"Wilson, a novelist, turns to criticism in this study, the first full-length monograph to treat Ballard’s entire career. Arguing that Ballard’s emphasis on ‘inner space’ over outer space was perhaps the most influential development of 1960s and ’70s New Wave science fiction, Wilson attempts to shed light on Ballard’s role in the ’megatext’ of the science fiction genre as a whole. He gives background information on Ballard’s childhood growing up in an internment camp in Shanghai during WWII, and sketches out how his work was conceived and how it was received by the larger science fiction community. Separate chapters deal with Ballard’s short fiction, the first four disaster novels, the ‘cultural disaster’ novels such as The Atrocity Exhibition, autobiographical works such as Empire of the Sun, and the author’s final books. Though Ballard’s later work was often branded literary fiction, Wilson argues that Ballard will always remain ‘an icon of science fiction against which other authors measure themselves.’ Scholars and fans of Ballard will find this study comprehensive and stimulating. " —PUBLISHERS WEEKLY
"You would be hard-pressed to find a more comprehensive academic discourse on Ballard's life and work. I admire Wilson’s encyclopaedic knowledge, his laser inquisitiveness, his deeply fascinating and insightful commentary on more or less everything the man wrote. This is a dense, at times brilliant, microscopically-detailed study." —AMAZING STORIES
"In this wide-ranging and accessible work, D. Harlan Wilson argues that J.G. Ballard is a writer who remained true to science fiction even as he claimed to abandon the genre. With clear-eyed intelligence and a deep understanding of his subject, Wilson builds a compelling case for Ballard as perhaps SF’s most radical innovator." —SIMON SELLARS, editor of Extreme Metaphors: Interviews with J.G. Ballard and publisher of Ballardian.com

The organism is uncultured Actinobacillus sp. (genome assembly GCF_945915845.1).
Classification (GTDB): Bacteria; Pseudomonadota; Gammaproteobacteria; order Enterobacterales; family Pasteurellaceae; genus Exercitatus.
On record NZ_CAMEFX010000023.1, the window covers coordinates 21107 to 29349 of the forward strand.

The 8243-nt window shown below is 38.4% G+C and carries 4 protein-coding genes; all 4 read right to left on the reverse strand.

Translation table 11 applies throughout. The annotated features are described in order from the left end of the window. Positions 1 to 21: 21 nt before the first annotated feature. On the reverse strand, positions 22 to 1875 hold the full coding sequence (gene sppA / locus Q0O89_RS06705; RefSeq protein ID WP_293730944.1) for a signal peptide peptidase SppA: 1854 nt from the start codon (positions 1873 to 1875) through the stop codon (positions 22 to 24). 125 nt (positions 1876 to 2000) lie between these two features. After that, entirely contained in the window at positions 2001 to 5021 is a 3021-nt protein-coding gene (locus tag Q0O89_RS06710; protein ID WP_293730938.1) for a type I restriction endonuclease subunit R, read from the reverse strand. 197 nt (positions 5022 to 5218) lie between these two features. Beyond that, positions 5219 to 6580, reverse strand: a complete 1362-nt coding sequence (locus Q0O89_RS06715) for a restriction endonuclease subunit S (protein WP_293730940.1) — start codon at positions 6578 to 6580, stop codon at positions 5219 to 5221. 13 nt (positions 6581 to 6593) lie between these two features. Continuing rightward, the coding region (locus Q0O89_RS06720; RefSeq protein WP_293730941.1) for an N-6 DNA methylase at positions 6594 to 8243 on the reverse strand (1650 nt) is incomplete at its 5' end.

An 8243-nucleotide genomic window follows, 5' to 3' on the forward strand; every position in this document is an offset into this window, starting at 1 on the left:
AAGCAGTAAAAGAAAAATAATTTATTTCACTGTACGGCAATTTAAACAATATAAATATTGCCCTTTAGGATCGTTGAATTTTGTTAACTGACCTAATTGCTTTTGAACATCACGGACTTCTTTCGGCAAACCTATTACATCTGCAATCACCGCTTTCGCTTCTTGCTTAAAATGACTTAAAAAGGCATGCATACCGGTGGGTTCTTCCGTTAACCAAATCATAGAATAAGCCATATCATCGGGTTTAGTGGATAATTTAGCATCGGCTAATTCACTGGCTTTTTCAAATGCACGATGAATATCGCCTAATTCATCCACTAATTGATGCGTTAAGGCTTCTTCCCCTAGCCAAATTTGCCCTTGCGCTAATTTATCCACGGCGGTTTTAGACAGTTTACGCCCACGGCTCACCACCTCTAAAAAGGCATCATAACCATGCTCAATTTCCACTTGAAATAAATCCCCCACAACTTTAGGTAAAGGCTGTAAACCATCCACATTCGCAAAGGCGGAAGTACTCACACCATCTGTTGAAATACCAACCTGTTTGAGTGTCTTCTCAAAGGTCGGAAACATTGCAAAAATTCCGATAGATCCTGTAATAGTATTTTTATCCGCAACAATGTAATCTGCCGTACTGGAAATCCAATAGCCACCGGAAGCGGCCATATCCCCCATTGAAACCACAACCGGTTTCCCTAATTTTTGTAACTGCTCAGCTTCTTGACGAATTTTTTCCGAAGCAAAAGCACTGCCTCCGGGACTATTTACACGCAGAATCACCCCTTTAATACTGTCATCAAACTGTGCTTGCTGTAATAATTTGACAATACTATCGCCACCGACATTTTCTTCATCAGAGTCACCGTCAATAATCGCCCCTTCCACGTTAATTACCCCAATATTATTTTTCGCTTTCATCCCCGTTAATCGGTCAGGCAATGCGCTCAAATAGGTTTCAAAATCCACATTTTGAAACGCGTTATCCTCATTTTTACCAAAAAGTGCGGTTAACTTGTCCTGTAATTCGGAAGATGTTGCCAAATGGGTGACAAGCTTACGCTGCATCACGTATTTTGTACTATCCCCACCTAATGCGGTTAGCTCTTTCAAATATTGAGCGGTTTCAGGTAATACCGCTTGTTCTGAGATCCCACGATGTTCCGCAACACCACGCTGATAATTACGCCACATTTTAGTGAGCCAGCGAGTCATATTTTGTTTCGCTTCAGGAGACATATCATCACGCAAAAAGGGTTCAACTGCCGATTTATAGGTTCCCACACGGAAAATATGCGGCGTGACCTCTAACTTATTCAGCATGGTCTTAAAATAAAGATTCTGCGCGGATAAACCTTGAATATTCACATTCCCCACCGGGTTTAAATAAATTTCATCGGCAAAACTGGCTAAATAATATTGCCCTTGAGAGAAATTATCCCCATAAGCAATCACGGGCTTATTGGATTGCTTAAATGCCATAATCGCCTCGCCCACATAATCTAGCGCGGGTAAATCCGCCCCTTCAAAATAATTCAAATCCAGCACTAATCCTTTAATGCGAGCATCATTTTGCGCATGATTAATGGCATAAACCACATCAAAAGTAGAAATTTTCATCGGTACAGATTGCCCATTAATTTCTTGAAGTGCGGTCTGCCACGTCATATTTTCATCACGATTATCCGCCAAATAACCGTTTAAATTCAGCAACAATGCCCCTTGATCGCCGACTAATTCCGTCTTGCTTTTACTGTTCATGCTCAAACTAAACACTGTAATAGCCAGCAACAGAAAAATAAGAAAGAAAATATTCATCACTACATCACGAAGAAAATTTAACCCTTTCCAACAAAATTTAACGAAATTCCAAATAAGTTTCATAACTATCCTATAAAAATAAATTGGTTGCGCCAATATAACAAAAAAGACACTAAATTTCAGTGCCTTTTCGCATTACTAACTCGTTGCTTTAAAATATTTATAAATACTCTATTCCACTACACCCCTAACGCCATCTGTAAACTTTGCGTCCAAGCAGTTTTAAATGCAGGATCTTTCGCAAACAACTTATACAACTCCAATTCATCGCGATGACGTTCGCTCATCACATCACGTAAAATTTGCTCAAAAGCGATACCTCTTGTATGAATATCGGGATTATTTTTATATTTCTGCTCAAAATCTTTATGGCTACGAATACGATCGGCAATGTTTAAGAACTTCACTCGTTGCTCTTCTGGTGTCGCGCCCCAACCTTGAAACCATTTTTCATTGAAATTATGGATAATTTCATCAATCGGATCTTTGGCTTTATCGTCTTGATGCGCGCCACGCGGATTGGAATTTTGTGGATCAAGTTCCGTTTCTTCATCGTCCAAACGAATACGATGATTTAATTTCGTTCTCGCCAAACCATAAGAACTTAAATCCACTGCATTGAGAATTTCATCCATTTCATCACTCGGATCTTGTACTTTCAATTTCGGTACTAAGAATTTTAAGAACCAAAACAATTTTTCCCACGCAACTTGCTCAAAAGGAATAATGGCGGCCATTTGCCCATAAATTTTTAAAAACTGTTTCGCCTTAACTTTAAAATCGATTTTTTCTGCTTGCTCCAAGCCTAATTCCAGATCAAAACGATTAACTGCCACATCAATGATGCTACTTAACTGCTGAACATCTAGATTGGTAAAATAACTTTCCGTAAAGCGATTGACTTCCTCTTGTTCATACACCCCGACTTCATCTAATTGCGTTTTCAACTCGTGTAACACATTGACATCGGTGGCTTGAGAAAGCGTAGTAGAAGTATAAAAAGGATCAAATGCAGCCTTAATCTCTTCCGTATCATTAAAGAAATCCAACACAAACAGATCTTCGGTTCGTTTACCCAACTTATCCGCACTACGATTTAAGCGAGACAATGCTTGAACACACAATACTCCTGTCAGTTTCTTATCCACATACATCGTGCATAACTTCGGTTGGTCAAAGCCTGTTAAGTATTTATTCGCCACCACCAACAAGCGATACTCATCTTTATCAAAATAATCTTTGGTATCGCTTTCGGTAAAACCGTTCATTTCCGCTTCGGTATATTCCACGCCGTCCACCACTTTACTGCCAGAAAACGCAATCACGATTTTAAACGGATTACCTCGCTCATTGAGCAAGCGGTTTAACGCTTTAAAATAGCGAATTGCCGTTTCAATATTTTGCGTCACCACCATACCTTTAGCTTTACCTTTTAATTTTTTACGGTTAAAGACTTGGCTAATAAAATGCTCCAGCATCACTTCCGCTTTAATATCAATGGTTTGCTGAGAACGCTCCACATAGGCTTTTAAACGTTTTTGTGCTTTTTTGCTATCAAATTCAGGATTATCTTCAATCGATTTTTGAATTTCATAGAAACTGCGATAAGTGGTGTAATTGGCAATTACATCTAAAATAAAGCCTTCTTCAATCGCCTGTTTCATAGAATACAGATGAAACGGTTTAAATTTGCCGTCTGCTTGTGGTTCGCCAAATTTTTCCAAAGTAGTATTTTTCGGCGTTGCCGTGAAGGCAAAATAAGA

"Did J.G. Ballard protest too much? In this engaging work, Wilson makes a compelling case that though Ballard often distanced himself from science fiction his entire oeuvre belongs to the genre, even if Ballard fundamentally changed the genre along the way to include the terrain of inner space and the science-fictionalization of everyday life. A wonderful reading of one of late modernity’s greatest imaginative writers." —DAVID IAN PADDY, author of The Empires of J.G. Ballard: An Imagined Geography
"At last, the very first cohesive overview of the life and work of the fascinating yet enigmatic J.G. Ballard. Wilson sets up the book’s big picture—Ballard always stayed within the science fiction genre—and then proceeds to draw upon much of Ballard’s oeuvre to color in a series of biocritical scenes of the author's life and fiction, from Shanghai to Shepperton, from the early short stories to the culturally apocalyptic final novels. Both interested and academic readers will appreciate the delicate balance Wilson achieves between the breadth of his palate and the depth of each shade, all the while amused by Wilson’s snappy prose and ever-unfolding insights that reveal with appeal in this unique and compelling study of the Seer of Shepperton. What comes after highly recommended?" —RICK MCGRATH, editor of Deep Ends: The J. G. Ballard Anthology and pulbisher of JGBallard.ca
"Wilson argues against critics who propose that Ballard left science fiction behind. The point may be that reality has subsumed science fiction’s brightest dreams and worst nightmares. His account hits all the major themes including Ballard’s surrealistic exploration of unknown worlds in 'inner space.'" —SHEPHERD EXPRESS